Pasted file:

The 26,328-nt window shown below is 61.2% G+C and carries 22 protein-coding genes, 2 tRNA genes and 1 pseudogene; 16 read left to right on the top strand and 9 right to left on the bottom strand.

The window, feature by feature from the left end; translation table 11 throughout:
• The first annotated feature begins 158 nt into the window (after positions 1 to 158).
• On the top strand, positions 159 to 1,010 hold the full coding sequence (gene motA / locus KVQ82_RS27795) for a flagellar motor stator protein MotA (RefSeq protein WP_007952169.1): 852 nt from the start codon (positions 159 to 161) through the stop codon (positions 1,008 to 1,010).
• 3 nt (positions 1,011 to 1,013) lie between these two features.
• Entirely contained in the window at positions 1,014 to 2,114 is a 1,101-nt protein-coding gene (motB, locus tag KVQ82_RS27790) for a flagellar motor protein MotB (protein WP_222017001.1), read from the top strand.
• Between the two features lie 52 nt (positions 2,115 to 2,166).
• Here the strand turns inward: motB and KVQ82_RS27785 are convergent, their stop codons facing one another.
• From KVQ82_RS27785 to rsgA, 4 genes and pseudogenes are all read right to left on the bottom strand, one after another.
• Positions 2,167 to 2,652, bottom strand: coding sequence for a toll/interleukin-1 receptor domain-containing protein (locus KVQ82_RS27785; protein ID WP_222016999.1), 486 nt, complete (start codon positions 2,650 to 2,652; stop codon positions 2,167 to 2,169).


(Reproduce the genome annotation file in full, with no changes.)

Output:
The 26,328-nt window shown below is 61.2% G+C and carries 22 protein-coding genes, 2 tRNA genes and 1 pseudogene; 16 read left to right on the top strand and 9 right to left on the bottom strand.

The window, feature by feature from the left end; translation table 11 throughout:
• The first annotated feature begins 158 nt into the window (after positions 1 to 158).
• On the top strand, positions 159 to 1,010 hold the full coding sequence (gene motA / locus KVQ82_RS27795) for a flagellar motor stator protein MotA (RefSeq protein WP_007952169.1): 852 nt from the start codon (positions 159 to 161) through the stop codon (positions 1,008 to 1,010).
• 3 nt (positions 1,011 to 1,013) lie between these two features.
• Entirely contained in the window at positions 1,014 to 2,114 is a 1,101-nt protein-coding gene (motB, locus tag KVQ82_RS27790) for a flagellar motor protein MotB (protein WP_222017001.1), read from the top strand.
• Between the two features lie 52 nt (positions 2,115 to 2,166).
• Here the strand turns inward: motB and KVQ82_RS27785 are convergent, their stop codons facing one another.
• From KVQ82_RS27785 to rsgA, 4 genes and pseudogenes are all read right to left on the bottom strand, one after another.
• Positions 2,167 to 2,652, bottom strand: coding sequence for a toll/interleukin-1 receptor domain-containing protein (locus KVQ82_RS27785; protein ID WP_222016999.1), 486 nt, complete (start codon positions 2,650 to 2,652; stop codon positions 2,167 to 2,169).